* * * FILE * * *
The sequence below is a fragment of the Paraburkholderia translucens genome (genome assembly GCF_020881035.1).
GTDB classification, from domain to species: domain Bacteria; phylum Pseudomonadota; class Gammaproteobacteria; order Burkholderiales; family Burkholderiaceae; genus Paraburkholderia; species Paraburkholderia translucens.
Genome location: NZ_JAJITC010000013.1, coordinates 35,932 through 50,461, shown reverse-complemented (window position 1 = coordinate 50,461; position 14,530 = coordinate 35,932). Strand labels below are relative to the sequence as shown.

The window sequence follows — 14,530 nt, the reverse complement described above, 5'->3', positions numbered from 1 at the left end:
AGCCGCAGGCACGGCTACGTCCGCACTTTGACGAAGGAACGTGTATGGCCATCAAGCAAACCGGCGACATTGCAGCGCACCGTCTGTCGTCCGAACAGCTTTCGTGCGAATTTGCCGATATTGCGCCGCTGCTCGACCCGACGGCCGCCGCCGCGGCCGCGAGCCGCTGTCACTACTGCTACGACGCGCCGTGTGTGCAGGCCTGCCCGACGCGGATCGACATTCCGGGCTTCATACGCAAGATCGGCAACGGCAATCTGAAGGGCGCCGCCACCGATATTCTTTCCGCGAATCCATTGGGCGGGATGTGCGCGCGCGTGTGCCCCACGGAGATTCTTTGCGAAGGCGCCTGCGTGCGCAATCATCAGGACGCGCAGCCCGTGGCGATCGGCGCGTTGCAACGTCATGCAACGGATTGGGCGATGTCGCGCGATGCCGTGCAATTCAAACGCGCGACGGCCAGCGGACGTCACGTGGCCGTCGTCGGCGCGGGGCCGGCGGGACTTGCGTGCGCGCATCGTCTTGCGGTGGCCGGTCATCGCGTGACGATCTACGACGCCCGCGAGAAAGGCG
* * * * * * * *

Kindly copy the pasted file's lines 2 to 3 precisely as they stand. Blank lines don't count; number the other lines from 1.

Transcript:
GTDB classification, from domain to species: domain Bacteria; phylum Pseudomonadota; class Gammaproteobacteria; order Burkholderiales; family Burkholderiaceae; genus Paraburkholderia; species Paraburkholderia translucens.
Genome location: NZ_JAJITC010000013.1, coordinates 35,932 through 50,461, shown reverse-complemented (window position 1 = coordinate 50,461; position 14,530 = coordinate 35,932). Strand labels below are relative to the sequence as shown.